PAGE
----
Nepal is fifth largest aid receiver from Asian Development Fund (ADF) which Bangladesh is the largest aid receiver with $3.2 billion.
However, donor countries asked the aid recipient countries to be more dependent on their internal sources for development works citing the contraction in their respective economies following the eminent recession. The meeting at Dhaka is the second round of tri-partite meeting between, Asian Development Bank (ADB), donor countries and the aid recipient countries.
The first round was conducted in Manila in September and the third one will once again be held in Manila in March 2011 that will decide the amount the donor countries will be providing to support the Asian developing countries.
Representatives from 28 donor countries including US, Japan, United Kingdom, Sweden, Norway, Germany, Australia, and France were present in the meeting along with the donor recipient countries including Nepal, Afganistan, Bang-ladesh, Mongolia, Solomon Islands and Vietnam.

Thursday, December 8, 2011

SAFA Award for Nepali corporate houses

Credit Information Bureau (CIB) bagged the second runner-up award in Best Presented Accounts (BPA) amongst the public sector in the South Asia Federation of Accountants (SAFA) Awards in Dhaka on November 29.
Similarly, Nabil Bank, Standard Chartered Bank Nepal, NIC Bank were awarded with Certificate of Merit under the Banking Sector, while Ace Development Bank and Butwal Power Company were also awarded Certificate of Merit under Financial Service Sector and Manufacturing Sector respectively.
Among the various corporate houses that were awarded with Best Presented Accounts (BPA) in the event held at Dhaka, Bangladesh on November 29 organised by South Asia Federation of Accountants (SAFA), an apex body of SAARC, Nabil Bank was the winner of BPA Award in Nepal with Standard Chartered Bank Nepal as first runner up and NIC Bank as second runner up under Banking Sector Category.
It is not only a satisfying achievement but also substantiates accounting and disclosure practices followed in Nepal and they are in line with international standards, according to the winners.
Similarly, Ace Development Bank, Butwal Power Company and Credit Information Centre were the winner of BPA Award in Nepal in financial service sector, manufacturing sector and public sector entities, respectively.
The president of the Institute of Chartered Accountants of Nepal (ICAN) Sudarshan Raj Pandey expressed happiness with the result of Nepal where more numbers of corporate were awarded with coveted awards.
"Domestic corporate sector has made Nepal proud,” Pandey added.

Asia-Pacific visitor arrivals up by six per cent in September

With highest South Asian arrival, international visitor arrivals into Asia-Pacific destinations for September showed a collective year-on-year increase of 5.7 per cent, a decline of half a percentage point from the previous month’s growth rate, according to the Pacific Asia Travel Association (PATA) today released its preliminary results.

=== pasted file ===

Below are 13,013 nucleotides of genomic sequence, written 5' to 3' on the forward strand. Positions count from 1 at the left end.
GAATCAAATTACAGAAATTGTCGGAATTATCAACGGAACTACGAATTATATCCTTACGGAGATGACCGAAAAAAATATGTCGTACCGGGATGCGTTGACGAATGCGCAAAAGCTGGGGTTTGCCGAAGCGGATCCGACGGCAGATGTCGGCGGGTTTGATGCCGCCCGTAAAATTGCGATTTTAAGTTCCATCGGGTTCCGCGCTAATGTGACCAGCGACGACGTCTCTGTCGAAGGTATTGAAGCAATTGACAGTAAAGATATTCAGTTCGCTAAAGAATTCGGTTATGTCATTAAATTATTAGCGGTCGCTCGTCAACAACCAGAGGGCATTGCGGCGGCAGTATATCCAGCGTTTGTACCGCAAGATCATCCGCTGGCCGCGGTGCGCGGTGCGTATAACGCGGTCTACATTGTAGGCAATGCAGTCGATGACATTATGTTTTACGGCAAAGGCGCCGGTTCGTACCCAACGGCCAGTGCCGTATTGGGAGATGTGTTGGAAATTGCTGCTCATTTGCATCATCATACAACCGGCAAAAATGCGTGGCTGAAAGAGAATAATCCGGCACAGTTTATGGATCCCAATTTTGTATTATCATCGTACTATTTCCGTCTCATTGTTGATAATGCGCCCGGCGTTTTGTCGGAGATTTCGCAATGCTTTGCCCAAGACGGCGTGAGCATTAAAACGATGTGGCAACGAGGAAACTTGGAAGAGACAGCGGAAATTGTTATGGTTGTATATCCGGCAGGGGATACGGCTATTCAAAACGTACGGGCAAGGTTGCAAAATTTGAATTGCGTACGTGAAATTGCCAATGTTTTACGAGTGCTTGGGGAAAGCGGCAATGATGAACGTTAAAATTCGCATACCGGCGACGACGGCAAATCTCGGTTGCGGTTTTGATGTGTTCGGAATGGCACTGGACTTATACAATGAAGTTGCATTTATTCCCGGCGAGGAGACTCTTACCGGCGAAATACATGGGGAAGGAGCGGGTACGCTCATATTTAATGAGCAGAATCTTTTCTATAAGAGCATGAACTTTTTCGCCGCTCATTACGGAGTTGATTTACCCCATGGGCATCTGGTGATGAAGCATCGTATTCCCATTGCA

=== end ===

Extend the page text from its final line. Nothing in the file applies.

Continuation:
For the first nine months of 2011, all Asia Pacific sub-regions maintained a positive performance, although at different levels of growth led by South Asian growth of 14 per cent, Southeast Asia up by 12 per cent, Northeast Asia up by four per cent, and the Pacific up by one per cent.
South Asia led the pack for the month of September with an 11 per cent increase. It added nearly 60,000 more international visitors to the sub-region over the corresponding period last year. For the four smaller volume destinations reporting source market information — Bhutan, Maldives, Nepal and Sri Lanka — arrivals from Asia increased significantly in terms of both volume and growth rate.
The number of arrivals from Asian origin markets – supported by strong demand from China and India – was well above that of the European generating markets for the fifth consecutive month. It was also influenced by a downturn in arrivals from the UK and Italy to various South Asia destinations.
Southeast Asia registered a relatively slower growth rate of nine per cent in September driven in part by a strong negative performance by Vietnam (down by 13 per cent). Even so, the growth rates into all other destinations remained relatively strong as can be seen by the individual country performances; Myanmar (+25per cent), Thailand (+23per cent), Cambodia (+21per cent), Indonesia (+16per cent), the Philippines (+15per cent) and Singapore (+nine per cent). Malaysia is still unable to release arrivals figures because of difficulties with a new immigration system.
International arrivals to Northeast Asia showed moderate growth for September with a collective gain of five per cent year-on-year. Despite the slower sub-regional average growth rate, foreign arrivals into specific destinations, within the sub-region were very strong. Korea (RoK) for example saw a gain of 19 per cent for the month. Macau SAR saw an 18 per cent increase. Hong Kong SAR expanded by 17 per cent, while Chinese Taipei reported a 10 per cent gain.At the other end of the spectrum, however, China saw another relatively passive month of weak demand (+0.5 per cent). Foreign inbound traffic into Japan (-25 per cent) continued to improve progressively but still very slowly. Year-to-date growth in arrivals to the sub-region remains somewhat slower at four per cent following a very strong increase of 12 per cent in the January to September of 2010. The downward shift reflects some softening in travel demand to the sub-region that can be attributed – at least in part – to the continuing uncertainty associated with radiation in Japan.Travel demand to the Pacific remained sluggish during September with arrivals to the sub-region growing by only one per cent. Growth for the sub-region was supported by the Rugby World Cup in New Zealand which saw an increase of 26 per cent in foreign arrivals.